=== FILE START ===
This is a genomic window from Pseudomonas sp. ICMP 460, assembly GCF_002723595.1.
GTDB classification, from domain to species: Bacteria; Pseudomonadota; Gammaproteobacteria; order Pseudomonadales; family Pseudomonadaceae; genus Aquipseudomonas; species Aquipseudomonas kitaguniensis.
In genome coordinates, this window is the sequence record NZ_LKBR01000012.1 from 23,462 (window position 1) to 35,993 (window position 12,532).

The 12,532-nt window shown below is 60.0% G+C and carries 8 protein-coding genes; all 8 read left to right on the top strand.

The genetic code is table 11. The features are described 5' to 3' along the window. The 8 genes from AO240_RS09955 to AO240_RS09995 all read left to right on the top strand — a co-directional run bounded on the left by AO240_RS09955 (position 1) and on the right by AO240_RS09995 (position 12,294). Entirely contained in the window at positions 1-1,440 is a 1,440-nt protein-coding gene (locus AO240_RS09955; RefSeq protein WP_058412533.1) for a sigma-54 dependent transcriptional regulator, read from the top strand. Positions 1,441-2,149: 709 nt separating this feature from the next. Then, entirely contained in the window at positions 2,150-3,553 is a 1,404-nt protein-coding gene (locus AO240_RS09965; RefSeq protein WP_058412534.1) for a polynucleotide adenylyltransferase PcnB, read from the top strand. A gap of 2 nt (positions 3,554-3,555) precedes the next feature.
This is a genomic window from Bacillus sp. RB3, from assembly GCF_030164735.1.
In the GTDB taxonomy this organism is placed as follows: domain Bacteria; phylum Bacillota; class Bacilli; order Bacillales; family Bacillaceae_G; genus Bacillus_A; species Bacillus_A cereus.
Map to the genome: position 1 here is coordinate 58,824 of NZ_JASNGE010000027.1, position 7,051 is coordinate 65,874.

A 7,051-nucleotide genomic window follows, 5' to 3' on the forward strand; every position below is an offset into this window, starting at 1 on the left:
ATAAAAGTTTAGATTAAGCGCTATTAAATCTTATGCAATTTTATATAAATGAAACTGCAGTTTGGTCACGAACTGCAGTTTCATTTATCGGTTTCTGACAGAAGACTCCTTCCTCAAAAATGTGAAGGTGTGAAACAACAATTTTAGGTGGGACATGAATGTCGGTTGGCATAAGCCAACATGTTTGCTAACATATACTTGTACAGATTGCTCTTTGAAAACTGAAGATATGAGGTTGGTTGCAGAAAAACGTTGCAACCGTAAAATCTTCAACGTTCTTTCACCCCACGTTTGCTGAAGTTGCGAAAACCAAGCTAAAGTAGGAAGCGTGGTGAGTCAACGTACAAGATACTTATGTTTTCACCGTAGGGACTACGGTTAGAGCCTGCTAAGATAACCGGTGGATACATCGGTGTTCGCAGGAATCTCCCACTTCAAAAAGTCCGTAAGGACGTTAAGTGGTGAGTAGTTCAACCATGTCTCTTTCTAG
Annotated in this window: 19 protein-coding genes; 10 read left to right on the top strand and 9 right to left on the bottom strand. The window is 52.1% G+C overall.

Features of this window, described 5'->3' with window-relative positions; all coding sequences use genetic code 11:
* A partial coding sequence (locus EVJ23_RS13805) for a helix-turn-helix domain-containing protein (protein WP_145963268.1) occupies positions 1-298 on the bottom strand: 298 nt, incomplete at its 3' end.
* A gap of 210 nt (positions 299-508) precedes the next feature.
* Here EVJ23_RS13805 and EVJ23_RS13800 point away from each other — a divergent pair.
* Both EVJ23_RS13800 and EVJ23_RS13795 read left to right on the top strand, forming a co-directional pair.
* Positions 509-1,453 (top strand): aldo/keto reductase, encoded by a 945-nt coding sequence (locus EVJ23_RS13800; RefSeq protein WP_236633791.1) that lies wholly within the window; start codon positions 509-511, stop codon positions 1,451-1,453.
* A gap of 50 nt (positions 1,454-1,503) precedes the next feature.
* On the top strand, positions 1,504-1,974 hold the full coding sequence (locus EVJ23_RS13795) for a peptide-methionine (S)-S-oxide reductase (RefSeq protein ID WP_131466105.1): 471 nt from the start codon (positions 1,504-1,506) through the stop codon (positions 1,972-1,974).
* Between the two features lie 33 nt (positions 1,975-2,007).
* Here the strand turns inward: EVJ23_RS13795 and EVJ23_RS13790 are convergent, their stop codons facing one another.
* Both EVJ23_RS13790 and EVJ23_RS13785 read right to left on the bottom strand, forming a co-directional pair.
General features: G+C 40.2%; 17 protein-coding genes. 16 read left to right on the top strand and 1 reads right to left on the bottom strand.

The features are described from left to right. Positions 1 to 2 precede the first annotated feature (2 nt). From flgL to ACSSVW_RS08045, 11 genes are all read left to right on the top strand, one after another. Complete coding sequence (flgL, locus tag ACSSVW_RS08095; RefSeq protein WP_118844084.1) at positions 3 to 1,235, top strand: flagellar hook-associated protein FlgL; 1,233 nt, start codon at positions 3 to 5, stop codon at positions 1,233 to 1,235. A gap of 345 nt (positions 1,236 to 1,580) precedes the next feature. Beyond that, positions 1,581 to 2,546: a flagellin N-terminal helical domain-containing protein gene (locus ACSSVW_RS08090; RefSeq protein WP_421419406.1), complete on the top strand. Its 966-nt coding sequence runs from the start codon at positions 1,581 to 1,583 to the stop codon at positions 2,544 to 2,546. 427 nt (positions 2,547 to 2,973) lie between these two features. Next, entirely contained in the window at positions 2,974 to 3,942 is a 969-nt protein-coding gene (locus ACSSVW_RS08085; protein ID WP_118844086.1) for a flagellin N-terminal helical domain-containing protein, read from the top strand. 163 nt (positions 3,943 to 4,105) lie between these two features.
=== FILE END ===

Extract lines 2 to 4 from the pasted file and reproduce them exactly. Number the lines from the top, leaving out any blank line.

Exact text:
GTDB classification, from domain to species: Bacteria; Pseudomonadota; Gammaproteobacteria; order Pseudomonadales; family Pseudomonadaceae; genus Aquipseudomonas; species Aquipseudomonas kitaguniensis.
In genome coordinates, this window is the sequence record NZ_LKBR01000012.1 from 23,462 (window position 1) to 35,993 (window position 12,532).

The 12,532-nt window shown below is 60.0% G+C and carries 8 protein-coding genes; all 8 read left to right on the top strand.